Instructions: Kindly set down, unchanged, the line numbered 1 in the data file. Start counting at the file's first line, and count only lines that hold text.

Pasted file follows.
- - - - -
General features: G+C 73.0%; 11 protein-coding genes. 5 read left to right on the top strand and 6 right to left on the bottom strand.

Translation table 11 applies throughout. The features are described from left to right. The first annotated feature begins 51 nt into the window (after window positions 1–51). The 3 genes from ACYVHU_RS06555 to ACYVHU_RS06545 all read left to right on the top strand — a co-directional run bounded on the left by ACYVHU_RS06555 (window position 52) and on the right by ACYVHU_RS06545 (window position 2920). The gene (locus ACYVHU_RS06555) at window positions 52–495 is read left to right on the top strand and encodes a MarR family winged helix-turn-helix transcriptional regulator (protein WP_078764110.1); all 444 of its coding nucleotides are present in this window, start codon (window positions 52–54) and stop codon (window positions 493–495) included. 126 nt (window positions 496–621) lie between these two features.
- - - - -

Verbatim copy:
General features: G+C 73.0%; 11 protein-coding genes. 5 read left to right on the top strand and 6 right to left on the bottom strand.